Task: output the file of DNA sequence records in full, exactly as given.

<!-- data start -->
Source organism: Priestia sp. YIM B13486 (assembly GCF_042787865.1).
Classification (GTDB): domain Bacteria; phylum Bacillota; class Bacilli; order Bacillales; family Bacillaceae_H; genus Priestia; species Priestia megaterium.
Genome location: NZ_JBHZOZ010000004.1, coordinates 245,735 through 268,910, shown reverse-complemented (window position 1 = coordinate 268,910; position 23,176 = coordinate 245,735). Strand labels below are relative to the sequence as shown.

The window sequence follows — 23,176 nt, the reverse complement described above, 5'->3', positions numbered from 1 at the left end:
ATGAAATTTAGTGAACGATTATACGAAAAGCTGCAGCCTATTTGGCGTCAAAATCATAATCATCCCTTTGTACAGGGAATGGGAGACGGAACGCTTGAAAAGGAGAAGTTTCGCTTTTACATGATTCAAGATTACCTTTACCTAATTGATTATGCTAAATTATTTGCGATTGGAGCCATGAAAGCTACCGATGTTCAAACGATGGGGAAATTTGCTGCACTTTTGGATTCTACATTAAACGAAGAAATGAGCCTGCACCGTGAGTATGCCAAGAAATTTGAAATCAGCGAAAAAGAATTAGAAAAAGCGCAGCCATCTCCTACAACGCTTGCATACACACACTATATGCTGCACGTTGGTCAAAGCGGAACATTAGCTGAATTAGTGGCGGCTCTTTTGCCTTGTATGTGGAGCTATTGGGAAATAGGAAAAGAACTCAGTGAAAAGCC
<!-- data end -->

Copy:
Source organism: Priestia sp. YIM B13486 (assembly GCF_042787865.1).
Classification (GTDB): domain Bacteria; phylum Bacillota; class Bacilli; order Bacillales; family Bacillaceae_H; genus Priestia; species Priestia megaterium.
Genome location: NZ_JBHZOZ010000004.1, coordinates 245,735 through 268,910, shown reverse-complemented (window position 1 = coordinate 268,910; position 23,176 = coordinate 245,735). Strand labels below are relative to the sequence as shown.

The window sequence follows — 23,176 nt, the reverse complement described above, 5'->3', positions numbered from 1 at the left end:
ATGAAATTTAGTGAACGATTATACGAAAAGCTGCAGCCTATTTGGCGTCAAAATCATAATCATCCCTTTGTACAGGGAATGGGAGACGGAACGCTTGAAAAGGAGAAGTTTCGCTTTTACATGATTCAAGATTACCTTTACCTAATTGATTATGCTAAATTATTTGCGATTGGAGCCATGAAAGCTACCGATGTTCAAACGATGGGGAAATTTGCTGCACTTTTGGATTCTACATTAAACGAAGAAATGAGCCTGCACCGTGAGTATGCCAAGAAATTTGAAATCAGCGAAAAAGAATTAGAAAAAGCGCAGCCATCTCCTACAACGCTTGCATACACACACTATATGCTGCACGTTGGTCAAAGCGGAACATTAGCTGAATTAGTGGCGGCTCTTTTGCCTTGTATGTGGAGCTATTGGGAAATAGGAAAAGAACTCAGTGAAAAGCC